Compromise- To adjust or settle by mutual concessions.
Ah….New Years Day! A fresh start! We write our list of New Year’s Resolutions and for the first few days we make a great effort to fulfill them. We will be going to the gym at 5am every morning work out like a manic, lose 25lbs and look great. The first two days….we are on track, and then….something happens…we are back into the same rut we were before. Not only are we not waking up early, we aren’t working out at all…..
Why is tolerance compromised?
It usually comes down to one of the following reasons:
Every time you make a compromise you are breaking a set of values that you have established for yourself, you are making exception to a rule. Sometimes it is necessary to do so as our goals and core values may change. Sometimes we may get new information that requires us to make the correct adjustments. To me this isn’t compromise; this is a conscious decision to change our values. Unfortunately, this habit of “making adjustments” carries over to changing our goals away from something we really want or need.
I have a set of rules I follow that have helped me over the years. This wasn’t something I came to suddenly and I am continuing to develop. It has worked for me…so in some way or another, I know it works.
1. Select one area of your life you’d like to improve. Selecting more will decrease your chance of success. Choose one, only one. Focus on making very small, yet very consistent improvements in this area. (Just think, if you improve that one area of your life 1% a day for a year, you will have improved 365% over the period of a year).
2. Instead of making a rigid set of inflexible goals, adopt a Principle into your life that will develop this desire for improvement. FOCUS ON THE DESIRE PART. I know that wording may sound bizarre. It is more important to develop the desire for the wanted improvement, than the means to get there.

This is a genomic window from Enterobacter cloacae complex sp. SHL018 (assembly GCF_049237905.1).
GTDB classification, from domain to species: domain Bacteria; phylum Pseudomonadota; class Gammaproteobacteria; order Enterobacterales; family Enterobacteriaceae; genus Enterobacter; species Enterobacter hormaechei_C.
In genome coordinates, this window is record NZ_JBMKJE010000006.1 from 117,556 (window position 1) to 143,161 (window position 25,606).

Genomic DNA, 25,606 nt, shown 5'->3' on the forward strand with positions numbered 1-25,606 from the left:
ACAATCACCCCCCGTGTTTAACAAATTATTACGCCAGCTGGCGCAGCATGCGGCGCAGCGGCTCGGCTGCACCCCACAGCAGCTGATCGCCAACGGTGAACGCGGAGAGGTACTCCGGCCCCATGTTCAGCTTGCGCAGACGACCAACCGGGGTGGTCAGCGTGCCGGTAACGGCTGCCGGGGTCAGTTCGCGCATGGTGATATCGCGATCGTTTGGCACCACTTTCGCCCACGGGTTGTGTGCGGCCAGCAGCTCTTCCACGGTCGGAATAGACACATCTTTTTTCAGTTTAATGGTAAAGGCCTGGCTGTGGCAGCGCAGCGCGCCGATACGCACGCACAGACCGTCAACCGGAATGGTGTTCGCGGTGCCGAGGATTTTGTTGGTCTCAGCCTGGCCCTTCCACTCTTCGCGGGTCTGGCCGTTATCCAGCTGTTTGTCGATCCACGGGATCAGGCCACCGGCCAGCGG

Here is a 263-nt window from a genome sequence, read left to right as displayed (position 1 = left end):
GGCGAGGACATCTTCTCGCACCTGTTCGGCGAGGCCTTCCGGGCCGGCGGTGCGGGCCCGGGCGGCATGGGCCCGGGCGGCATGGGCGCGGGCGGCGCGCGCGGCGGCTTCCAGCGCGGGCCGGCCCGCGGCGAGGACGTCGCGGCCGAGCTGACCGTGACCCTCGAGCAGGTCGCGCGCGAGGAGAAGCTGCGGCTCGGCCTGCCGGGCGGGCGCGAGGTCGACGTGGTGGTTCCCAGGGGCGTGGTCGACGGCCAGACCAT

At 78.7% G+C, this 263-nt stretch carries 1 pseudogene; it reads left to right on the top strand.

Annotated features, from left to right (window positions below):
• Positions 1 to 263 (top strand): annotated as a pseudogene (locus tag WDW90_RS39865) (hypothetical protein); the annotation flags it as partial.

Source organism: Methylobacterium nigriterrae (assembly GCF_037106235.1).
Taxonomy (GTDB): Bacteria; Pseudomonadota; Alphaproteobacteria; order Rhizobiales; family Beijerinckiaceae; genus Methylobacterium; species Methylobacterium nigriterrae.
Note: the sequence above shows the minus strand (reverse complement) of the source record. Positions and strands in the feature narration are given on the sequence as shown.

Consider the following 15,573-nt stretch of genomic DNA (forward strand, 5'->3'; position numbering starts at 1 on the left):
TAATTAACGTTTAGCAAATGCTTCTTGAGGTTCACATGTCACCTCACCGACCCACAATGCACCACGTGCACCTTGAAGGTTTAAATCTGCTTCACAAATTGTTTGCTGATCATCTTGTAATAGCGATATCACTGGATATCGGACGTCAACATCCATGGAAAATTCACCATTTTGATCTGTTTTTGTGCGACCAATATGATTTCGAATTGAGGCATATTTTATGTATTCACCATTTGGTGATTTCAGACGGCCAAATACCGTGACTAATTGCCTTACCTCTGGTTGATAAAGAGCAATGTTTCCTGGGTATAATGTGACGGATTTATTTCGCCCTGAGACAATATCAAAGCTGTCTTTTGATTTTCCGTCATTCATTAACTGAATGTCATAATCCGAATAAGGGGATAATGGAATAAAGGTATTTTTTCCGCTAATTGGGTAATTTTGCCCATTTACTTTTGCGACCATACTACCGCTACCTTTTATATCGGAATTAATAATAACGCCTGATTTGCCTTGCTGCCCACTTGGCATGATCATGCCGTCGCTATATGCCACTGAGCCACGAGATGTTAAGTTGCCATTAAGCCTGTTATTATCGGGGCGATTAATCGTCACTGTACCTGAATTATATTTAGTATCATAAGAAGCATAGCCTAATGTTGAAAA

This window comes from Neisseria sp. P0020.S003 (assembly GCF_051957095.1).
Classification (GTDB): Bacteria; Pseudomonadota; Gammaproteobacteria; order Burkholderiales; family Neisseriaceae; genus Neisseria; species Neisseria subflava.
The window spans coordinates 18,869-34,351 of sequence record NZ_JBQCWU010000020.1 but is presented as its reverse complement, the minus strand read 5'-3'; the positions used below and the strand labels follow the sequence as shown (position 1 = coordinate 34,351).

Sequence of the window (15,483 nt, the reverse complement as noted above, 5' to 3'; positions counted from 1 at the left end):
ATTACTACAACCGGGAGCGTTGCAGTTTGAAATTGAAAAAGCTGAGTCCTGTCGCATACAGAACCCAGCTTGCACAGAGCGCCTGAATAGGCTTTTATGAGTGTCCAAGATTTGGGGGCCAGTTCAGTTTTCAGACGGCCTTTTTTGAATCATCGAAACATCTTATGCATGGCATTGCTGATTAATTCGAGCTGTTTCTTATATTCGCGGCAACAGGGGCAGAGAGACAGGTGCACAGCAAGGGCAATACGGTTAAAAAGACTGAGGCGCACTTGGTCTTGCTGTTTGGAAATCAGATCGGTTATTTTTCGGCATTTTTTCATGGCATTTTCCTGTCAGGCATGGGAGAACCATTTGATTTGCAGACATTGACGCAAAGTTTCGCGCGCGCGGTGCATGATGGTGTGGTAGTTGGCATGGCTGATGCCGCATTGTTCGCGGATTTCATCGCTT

I have a friend who weighs nearly 260 lbs. Every few weeks, I hear him committing himself that he will lose 40 lbs, yet he never gets serious about it, doesn’t change the way he eats, doesn’t exercise seriously. He has it set in his mind that he must suffer to lose this weight. He believes, “Pain is necessary” I always think the same thing when I hear him talk about it “There are ways around pain and you don’t want it bad enough”.
If you want something bad enough, you will find a way.
Long term development should be enjoyable, it should be something you want to do, and you should enjoy it every time you do it. If you aren’t enjoying it, you need to find a system or principle that will allow you to do so. You can still feel a little pain in a work out and feel good, the most important thing is that you feel more good, not all pain.
A goal would be “work out at the gym 5 times a week”, a principle would be “enjoy exercise daily”. There is a huge difference. Another example would be, “do 30 minutes of cardio a day” vs. “play basketball, racquetball as often as time allows” etc.
Rigid painful rules = bad, flexible fun principles = good.
3. Adaptation- When a situation arises where you cannot execute your plans, adapt. You can count on the fact that one day, you may not be able to make it to the gym, or it might be closed. Instead of abandoning your principle, make a change and find another way to do it.
4.Variation- Find new ways to expand and try different means of developing your principle of desire.
5. Self Praise- Master and repeat phrases such as “Good job (insert your name here)”, “dang this feels/felt good”, “I am getting better at this” , “I didn’t know I would like this so much”, “Holy cow I think I am like a Jedi Master at this”, “It feels good to be in control”, “You are the man (insert name here)” – Staying positive, and the self talk required to stay positive will do more for you than completing the goal. Associate positive feelings with the principle.
6. Measure and review. I usually do this on Sundays when I have some quiet time alone. I like to do it once a week, and it serves as a great reminder. Omission is the twin of compromise, and by not doing or not measuring, tolerance cannot be maintained. If you cannot measure your progress, or at least have a way to adjust over the long term, you are setting yourself up for failure.
I cannot stress the importance of learning to stay flexible, yet disciplined to the principle.
If you do this right, the principle will dissolve into a habit, and not only will you improve this area of your life, it will become something subconscious….you wont have to think about it anymore., but will notice when the tolerance isn’t met.